Millions of Americans are expecting another round of stimulus checks as part of the federal government’s new coronavirus relief package.
Today, Senate Republicans plan to propose another $1,200 in direct payments to eligible individuals to provide much-needed aid as the COVID-19 health crisis persists in the country. The program, called CARES Act 2, will then go up for debate in the Democrat-led House of Representatives. Following an agreement, the stimulus bill would head to President Donald Trump’s desk for enactment.
Yesterday, White House economic advisor Larry Kudlow suggested that the GOP-spearheaded measure would also provide an extension to unemployment benefits and the eviction moratorium for renters, plus liability protection for businesses and funding for schools. It is additionally expected to include tax incentives to encourage Americans to get back to work.
“The check is there,” he said on CNN. “The reemployment bonus is there. The retention bonus is there. There will be breaks for small tax credits for small businesses and restaurants. That’s all going to be there.”
Treasury Secretary Steven Mnuchin also mentioned the check on Fox News Sunday — a day after he told reporters at the Capitol that Americans could start receiving the second round of payments as soon as August.
“We’re prepared to move quickly,” he said, adding that Trump would “absolutely” support the Republicans’ rescue proposal. Lawmakers have untilbefore a monthlong recess — to make a decision.
Last week, the Labor Department reported that about 1.4 million Americans filed for unemployment benefits in the week ended July 18 — an increase of 109,000 from the previous week’s revised level and higher than the 1.3 million expected by economists. It marked the first week that the number of applications climbed since March, when the coronavirus pandemic swept the United States, and paints a troubling picture for economic recovery as a recent spike in COVID-19 cases threatens the country’s reopening.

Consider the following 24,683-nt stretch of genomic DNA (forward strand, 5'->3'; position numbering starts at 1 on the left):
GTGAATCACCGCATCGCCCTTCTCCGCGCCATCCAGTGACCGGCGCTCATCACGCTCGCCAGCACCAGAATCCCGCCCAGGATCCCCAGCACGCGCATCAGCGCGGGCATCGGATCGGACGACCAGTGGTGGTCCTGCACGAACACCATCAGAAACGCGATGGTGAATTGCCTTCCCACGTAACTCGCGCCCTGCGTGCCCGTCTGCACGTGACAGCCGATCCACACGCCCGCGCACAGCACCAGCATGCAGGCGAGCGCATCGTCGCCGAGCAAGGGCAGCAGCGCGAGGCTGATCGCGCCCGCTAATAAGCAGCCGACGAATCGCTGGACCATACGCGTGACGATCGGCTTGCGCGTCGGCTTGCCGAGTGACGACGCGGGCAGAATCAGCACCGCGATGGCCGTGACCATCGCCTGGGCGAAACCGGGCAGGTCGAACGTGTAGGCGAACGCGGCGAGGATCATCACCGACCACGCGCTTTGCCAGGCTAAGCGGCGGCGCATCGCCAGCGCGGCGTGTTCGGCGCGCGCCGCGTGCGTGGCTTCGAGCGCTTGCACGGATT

The CARES Act 2 — a followup to the historic bill of the same name that was passed in late March — could face challenges surrounding a proposed reduction in enhanced unemployment benefits, which is due to expire on Friday as scheduled.
Democrats are in favor of extending the $600-per-week extra payment, but Republicans and the Trump administration want to limit the payouts. Because some Americans take home more from the benefits than they did when they were employed, critics have argued that the weekly payments have created a disincentive to return to work.
Separately, Trump has repeatedly emphasized his desire to include a payroll tax cut, which has been taken off the table in negotiations for the next stimulus plan. Democrats oppose the idea, and even some Republican leaders have pushed back on its inclusion in the package.